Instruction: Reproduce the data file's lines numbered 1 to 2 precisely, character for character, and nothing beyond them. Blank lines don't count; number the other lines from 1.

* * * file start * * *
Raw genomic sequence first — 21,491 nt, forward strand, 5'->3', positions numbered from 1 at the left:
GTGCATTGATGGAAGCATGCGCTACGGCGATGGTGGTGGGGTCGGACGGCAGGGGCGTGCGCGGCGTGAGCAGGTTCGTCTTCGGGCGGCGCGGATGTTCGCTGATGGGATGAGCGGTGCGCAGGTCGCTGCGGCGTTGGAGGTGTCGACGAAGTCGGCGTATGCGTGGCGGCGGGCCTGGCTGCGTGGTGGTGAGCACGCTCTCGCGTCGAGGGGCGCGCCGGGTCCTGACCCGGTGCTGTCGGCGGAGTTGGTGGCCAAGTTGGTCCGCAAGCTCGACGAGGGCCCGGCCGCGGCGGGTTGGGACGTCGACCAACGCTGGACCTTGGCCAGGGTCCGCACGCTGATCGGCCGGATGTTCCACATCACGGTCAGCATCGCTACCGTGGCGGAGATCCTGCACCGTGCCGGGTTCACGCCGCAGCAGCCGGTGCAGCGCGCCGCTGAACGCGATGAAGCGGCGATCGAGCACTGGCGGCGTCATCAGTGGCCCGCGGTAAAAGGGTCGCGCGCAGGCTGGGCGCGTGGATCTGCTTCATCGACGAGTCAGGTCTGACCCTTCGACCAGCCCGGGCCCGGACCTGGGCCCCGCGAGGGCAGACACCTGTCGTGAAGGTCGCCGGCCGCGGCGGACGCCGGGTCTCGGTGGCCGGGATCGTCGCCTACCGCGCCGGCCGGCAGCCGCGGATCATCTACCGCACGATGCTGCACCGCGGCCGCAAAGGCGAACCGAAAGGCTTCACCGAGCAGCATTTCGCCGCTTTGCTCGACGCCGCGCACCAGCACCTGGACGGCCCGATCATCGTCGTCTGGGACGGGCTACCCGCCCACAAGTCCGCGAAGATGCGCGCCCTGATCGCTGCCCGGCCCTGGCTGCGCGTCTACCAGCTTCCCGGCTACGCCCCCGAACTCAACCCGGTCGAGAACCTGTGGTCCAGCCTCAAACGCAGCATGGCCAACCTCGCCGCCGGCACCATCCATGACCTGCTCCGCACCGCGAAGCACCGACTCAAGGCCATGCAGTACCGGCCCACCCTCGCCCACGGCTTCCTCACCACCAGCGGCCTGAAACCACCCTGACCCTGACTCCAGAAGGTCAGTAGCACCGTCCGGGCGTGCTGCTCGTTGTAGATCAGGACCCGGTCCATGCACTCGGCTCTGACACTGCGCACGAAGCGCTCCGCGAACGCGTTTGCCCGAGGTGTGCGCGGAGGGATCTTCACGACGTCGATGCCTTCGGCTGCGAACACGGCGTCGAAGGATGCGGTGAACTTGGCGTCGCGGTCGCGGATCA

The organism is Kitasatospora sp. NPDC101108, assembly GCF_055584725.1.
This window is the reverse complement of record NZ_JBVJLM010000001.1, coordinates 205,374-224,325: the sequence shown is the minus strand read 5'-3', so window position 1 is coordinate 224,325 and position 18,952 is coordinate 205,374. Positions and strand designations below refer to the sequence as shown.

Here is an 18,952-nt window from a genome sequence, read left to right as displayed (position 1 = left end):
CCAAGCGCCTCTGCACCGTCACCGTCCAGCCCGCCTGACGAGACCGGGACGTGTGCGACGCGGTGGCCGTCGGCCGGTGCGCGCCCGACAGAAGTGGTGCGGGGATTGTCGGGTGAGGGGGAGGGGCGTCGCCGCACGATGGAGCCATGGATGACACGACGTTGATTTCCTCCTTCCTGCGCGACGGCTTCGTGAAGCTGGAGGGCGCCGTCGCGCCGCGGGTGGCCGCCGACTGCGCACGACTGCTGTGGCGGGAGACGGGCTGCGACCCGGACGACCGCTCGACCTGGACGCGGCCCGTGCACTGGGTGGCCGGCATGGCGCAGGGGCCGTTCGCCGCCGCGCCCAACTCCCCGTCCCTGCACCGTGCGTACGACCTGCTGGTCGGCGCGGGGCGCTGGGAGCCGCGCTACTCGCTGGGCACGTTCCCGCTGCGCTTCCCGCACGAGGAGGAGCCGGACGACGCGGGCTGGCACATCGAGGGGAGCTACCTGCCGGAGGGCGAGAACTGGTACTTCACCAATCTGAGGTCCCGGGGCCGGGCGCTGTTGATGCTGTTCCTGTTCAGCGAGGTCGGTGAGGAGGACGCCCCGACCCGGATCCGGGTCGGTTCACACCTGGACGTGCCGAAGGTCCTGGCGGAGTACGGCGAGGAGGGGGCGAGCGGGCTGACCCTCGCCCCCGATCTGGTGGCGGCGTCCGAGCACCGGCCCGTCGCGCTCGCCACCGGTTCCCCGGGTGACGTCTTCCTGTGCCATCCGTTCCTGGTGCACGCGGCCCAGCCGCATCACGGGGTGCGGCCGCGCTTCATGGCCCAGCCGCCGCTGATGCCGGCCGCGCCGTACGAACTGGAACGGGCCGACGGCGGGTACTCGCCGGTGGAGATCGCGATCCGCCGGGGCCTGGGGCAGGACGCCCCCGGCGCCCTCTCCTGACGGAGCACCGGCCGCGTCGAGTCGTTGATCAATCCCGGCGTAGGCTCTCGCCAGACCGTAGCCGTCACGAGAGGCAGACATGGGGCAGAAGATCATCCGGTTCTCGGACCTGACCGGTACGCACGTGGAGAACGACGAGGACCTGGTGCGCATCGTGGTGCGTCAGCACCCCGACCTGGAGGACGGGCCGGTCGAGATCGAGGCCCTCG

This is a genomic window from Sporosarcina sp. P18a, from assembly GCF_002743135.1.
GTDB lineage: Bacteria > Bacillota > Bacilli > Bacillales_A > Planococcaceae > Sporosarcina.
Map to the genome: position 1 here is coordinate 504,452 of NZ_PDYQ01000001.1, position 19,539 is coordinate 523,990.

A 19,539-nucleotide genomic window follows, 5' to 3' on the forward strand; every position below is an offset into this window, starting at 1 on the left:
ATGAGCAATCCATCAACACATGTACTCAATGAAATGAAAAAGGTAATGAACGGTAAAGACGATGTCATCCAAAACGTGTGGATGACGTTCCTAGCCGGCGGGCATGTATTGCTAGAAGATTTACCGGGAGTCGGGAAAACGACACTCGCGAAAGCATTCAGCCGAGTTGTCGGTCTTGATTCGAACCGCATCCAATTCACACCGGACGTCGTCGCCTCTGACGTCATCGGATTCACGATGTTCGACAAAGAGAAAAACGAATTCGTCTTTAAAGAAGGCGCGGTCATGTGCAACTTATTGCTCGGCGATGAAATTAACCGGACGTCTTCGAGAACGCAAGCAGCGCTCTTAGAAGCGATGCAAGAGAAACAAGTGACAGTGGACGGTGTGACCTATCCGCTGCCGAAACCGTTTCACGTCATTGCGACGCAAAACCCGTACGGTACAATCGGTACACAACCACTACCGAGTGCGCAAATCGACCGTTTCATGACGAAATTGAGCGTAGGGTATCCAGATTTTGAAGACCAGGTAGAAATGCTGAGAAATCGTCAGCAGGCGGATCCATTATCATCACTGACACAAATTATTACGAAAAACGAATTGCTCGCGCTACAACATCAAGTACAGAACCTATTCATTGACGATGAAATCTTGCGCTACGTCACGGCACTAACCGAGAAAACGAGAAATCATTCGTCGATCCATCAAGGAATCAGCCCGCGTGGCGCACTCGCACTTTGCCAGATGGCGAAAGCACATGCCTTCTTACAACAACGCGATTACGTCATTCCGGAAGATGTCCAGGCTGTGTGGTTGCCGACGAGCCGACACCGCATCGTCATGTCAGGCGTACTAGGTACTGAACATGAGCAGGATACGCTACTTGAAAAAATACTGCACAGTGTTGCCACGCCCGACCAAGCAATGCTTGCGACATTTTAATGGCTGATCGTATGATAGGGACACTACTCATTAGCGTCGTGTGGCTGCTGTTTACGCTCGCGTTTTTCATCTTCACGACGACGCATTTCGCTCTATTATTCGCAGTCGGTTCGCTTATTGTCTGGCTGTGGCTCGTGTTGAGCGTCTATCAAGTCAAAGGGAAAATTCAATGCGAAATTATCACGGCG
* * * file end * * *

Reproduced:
Raw genomic sequence first — 21,491 nt, forward strand, 5'->3', positions numbered from 1 at the left:
GTGCATTGATGGAAGCATGCGCTACGGCGATGGTGGTGGGGTCGGACGGCAGGGGCGTGCGCGGCGTGAGCAGGTTCGTCTTCGGGCGGCGCGGATGTTCGCTGATGGGATGAGCGGTGCGCAGGTCGCTGCGGCGTTGGAGGTGTCGACGAAGTCGGCGTATGCGTGGCGGCGGGCCTGGCTGCGTGGTGGTGAGCACGCTCTCGCGTCGAGGGGCGCGCCGGGTCCTGACCCGGTGCTGTCGGCGGAGTTGGTGGCCAAGTTGGTCCGCAAGCTCGACGAGGGCCCGGCCGCGGCGGGTTGGGACGTCGACCAACGCTGGACCTTGGCCAGGGTCCGCACGCTGATCGGCCGGATGTTCCACATCACGGTCAGCATCGCTACCGTGGCGGAGATCCTGCACCGTGCCGGGTTCACGCCGCAGCAGCCGGTGCAGCGCGCCGCTGAACGCGATGAAGCGGCGATCGAGCACTGGCGGCGTCATCAGTGGCCCGCGGTAAAAGGGTCGCGCGCAGGCTGGGCGCGTGGATCTGCTTCATCGACGAGTCAGGTCTGACCCTTCGACCAGCCCGGGCCCGGACCTGGGCCCCGCGAGGGCAGACACCTGTCGTGAAGGTCGCCGGCCGCGGCGGACGCCGGGTCTCGGTGGCCGGGATCGTCGCCTACCGCGCCGGCCGGCAGCCGCGGATCATCTACCGCACGATGCTGCACCGCGGCCGCAAAGGCGAACCGAAAGGCTTCACCGAGCAGCATTTCGCCGCTTTGCTCGACGCCGCGCACCAGCACCTGGACGGCCCGATCATCGTCGTCTGGGACGGGCTACCCGCCCACAAGTCCGCGAAGATGCGCGCCCTGATCGCTGCCCGGCCCTGGCTGCGCGTCTACCAGCTTCCCGGCTACGCCCCCGAACTCAACCCGGTCGAGAACCTGTGGTCCAGCCTCAAACGCAGCATGGCCAACCTCGCCGCCGGCACCATCCATGACCTGCTCCGCACCGCGAAGCACCGACTCAAGGCCATGCAGTACCGGCCCACCCTCGCCCACGGCTTCCTCACCACCAGCGGCCTGAAACCACCCTGACCCTGACTCCAGAAGGTCAGTAGCACCGTCCGGGCGTGCTGCTCGTTGTAGATCAGGACCCGGTCCATGCACTCGGCTCTGACACTGCGCACGAAGCGCTCCGCGAACGCGTTTGCCCGAGGTGTGCGCGGAGGGATCTTCACGACGTCGATGCCTTCGGCTGCGAACACGGCGTCGAAGGATGCGGTGAACTTGGCGTCGCGGTCGCGGATCA